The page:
The problem you end up with there is a great experience for the original data model but a second-class experience, or worse, for the other data models forced on top of it. You might need to learn a whole different query language for the different data models and have all sorts of limitations, which the original data model doesn't have.

The native multi-model database solves these problems by making all the data models (document, graph, relational, etc) the original data model and having one unified query language. In our case, the SQL-like query language SurrealQL, which comes with many quality-of-life improvements over other SQL dialects.

For SurrealDB this means integrating the good parts of each data model seamlessly together.

For example, being schemaless by default allows for rapid prototyping, which is a great thing about the document model.

CREATE free_future CONTENT {
    message: "Freedom!!"
};

As well as being fully ACID compliant and schemafull, which are great things about the relational model.

DEFINE TABLE safe_future SCHEMAFULL;
DEFINE FIELD id ON safe_future TYPE record<safe_future>;
DEFINE FIELD message ON safe_future TYPE string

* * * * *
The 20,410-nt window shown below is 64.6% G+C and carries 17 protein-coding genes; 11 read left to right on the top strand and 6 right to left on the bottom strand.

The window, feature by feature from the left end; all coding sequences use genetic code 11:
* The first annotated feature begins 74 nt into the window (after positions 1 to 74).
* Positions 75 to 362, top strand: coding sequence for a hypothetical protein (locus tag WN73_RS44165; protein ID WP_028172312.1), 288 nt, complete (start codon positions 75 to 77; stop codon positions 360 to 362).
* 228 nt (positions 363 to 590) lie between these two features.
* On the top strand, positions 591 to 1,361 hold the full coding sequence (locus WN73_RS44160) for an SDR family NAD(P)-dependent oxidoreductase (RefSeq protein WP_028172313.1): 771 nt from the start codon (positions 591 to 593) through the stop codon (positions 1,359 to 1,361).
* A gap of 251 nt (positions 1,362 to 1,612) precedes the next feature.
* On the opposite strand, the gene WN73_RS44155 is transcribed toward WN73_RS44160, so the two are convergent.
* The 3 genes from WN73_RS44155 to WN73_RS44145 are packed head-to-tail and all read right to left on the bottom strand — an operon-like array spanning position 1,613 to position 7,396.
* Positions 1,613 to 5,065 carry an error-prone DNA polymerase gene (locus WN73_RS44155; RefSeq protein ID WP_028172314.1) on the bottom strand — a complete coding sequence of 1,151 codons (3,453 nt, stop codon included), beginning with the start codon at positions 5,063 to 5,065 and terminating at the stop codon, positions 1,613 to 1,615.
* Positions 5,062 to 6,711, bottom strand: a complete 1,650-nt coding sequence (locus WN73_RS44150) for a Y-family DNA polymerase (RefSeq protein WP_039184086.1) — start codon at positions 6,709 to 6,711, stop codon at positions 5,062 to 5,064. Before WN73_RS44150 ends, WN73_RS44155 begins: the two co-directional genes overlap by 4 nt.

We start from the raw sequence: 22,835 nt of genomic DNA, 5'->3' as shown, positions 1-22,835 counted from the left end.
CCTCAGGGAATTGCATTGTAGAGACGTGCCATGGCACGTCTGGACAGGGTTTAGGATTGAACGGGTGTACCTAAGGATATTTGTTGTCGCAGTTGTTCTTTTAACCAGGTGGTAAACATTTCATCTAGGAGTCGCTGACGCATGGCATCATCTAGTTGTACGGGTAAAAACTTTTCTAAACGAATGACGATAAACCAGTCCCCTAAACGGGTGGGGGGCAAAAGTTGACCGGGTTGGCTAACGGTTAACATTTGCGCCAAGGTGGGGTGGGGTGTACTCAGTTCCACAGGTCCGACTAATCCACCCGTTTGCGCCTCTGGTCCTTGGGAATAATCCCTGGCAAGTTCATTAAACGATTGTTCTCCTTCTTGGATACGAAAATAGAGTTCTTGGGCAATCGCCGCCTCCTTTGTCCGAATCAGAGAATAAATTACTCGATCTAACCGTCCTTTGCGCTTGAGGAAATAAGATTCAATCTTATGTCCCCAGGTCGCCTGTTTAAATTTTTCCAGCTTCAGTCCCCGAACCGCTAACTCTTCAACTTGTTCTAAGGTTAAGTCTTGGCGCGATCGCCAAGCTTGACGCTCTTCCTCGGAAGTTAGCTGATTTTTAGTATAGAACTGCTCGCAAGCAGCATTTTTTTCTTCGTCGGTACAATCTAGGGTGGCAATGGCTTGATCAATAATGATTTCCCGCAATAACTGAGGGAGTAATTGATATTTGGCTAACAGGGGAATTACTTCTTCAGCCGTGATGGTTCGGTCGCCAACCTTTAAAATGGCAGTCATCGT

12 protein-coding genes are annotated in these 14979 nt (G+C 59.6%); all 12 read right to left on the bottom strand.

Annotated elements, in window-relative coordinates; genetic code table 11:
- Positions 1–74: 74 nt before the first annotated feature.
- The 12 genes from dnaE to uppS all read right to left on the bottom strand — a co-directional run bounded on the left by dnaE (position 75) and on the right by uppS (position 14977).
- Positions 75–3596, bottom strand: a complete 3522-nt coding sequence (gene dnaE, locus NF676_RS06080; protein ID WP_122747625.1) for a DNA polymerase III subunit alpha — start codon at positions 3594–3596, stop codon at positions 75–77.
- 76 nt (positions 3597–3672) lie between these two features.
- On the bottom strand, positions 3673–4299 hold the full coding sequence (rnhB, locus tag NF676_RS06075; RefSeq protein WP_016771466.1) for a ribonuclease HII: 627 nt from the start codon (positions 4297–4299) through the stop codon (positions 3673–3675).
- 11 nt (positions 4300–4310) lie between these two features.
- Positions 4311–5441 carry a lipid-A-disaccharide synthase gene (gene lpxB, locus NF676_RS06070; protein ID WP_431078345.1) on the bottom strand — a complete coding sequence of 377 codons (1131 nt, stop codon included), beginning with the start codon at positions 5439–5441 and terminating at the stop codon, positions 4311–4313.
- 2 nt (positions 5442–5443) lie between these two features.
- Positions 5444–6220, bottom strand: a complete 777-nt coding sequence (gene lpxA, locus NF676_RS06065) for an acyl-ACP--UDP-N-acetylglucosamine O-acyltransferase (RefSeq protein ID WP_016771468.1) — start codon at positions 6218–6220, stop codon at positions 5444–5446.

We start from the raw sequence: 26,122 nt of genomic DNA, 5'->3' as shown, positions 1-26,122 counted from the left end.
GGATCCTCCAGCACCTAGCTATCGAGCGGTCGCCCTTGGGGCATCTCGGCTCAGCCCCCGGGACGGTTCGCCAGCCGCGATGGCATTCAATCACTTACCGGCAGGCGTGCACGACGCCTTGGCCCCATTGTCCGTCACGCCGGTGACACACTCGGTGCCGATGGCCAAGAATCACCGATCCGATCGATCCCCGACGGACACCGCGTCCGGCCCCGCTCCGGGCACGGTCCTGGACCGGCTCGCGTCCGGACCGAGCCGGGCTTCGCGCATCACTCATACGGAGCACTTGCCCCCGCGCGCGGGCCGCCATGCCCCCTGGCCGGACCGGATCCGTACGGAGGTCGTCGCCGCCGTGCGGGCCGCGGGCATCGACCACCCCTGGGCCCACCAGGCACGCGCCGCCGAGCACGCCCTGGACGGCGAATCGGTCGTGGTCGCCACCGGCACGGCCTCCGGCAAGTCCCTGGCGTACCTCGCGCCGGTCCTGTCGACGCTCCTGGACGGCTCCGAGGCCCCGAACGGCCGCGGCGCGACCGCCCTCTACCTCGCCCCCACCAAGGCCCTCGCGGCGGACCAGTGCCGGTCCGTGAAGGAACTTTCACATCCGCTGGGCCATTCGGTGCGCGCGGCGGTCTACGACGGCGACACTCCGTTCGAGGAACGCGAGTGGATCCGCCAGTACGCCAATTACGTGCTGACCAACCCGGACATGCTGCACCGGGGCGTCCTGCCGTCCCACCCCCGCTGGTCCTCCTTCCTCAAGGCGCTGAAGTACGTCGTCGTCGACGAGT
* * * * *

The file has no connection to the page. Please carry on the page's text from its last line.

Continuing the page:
-- lets also make sure the message is more then 1 letter
ASSERT string::len($value) > 1;

INSERT INTO safe_future (message) VALUES ('lock it down!');

Or even something in between, a schemafull table with schemaless flexible fields.

DEFINE TABLE flexible_future SCHEMAFULL;
DEFINE FIELD metadata ON flexible_future FLEXIBLE TYPE object;

INSERT INTO flexible_future {
    metadata: {
        message: "so meta!"
    }
};

When we were taking the decision of how to make relationships between our data, we decided to go beyond SQL Joins and instead use document record links and graph relationships because establishing the relationships at write time makes it simpler and easier for everyone at query time.

-- Using record links to select from the person and product table
SELECT
rating,
person.name,
product.name AS product_name
FROM review;

-- Using graph relations to select from the person and product table
SELECT
order_date,
product_name,
<-person.name AS person_name,
->product.description
FROM order;

Real-time data sync

lq

Streaming real-time transactional data is a difficult problem to solve, which is exactly why we made it extremely easy for you.

Live Queries in SurrealDB enable a simple yet seamless way of building modern, responsive applications, whether connecting to SurrealDB as a traditional backend database, or when connecting directly to the database from the frontend.

Live Queries give developers the ability to receive real-time change notifications to data as it is happening. Integrated directly within the table, row, and field level permissions of SurrealDB, each Live Query notification is unique and tailored to the authentication of the user who issued the query.